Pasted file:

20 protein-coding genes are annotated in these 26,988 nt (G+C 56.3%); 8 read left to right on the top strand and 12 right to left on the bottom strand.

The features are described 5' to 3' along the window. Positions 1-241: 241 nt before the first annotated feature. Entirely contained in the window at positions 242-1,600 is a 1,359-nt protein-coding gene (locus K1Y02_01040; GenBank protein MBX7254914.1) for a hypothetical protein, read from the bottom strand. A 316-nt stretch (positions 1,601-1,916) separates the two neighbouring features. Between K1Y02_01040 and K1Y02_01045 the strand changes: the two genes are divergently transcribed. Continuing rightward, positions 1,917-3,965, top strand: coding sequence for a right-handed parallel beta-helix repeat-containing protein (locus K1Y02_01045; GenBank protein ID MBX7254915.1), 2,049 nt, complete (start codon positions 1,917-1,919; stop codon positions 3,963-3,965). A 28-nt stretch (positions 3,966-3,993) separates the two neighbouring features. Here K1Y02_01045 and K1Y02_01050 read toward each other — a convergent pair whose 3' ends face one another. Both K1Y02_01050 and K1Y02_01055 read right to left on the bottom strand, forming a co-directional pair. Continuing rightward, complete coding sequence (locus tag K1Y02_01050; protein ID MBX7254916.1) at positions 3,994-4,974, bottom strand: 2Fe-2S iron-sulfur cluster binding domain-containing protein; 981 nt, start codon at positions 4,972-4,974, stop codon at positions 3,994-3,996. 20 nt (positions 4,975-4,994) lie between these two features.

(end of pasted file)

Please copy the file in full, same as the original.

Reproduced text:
20 protein-coding genes are annotated in these 26,988 nt (G+C 56.3%); 8 read left to right on the top strand and 12 right to left on the bottom strand.

The features are described 5' to 3' along the window. Positions 1-241: 241 nt before the first annotated feature. Entirely contained in the window at positions 242-1,600 is a 1,359-nt protein-coding gene (locus K1Y02_01040; GenBank protein MBX7254914.1) for a hypothetical protein, read from the bottom strand. A 316-nt stretch (positions 1,601-1,916) separates the two neighbouring features. Between K1Y02_01040 and K1Y02_01045 the strand changes: the two genes are divergently transcribed. Continuing rightward, positions 1,917-3,965, top strand: coding sequence for a right-handed parallel beta-helix repeat-containing protein (locus K1Y02_01045; GenBank protein ID MBX7254915.1), 2,049 nt, complete (start codon positions 1,917-1,919; stop codon positions 3,963-3,965). A 28-nt stretch (positions 3,966-3,993) separates the two neighbouring features. Here K1Y02_01045 and K1Y02_01050 read toward each other — a convergent pair whose 3' ends face one another. Both K1Y02_01050 and K1Y02_01055 read right to left on the bottom strand, forming a co-directional pair. Continuing rightward, complete coding sequence (locus tag K1Y02_01050; protein ID MBX7254916.1) at positions 3,994-4,974, bottom strand: 2Fe-2S iron-sulfur cluster binding domain-containing protein; 981 nt, start codon at positions 4,972-4,974, stop codon at positions 3,994-3,996. 20 nt (positions 4,975-4,994) lie between these two features.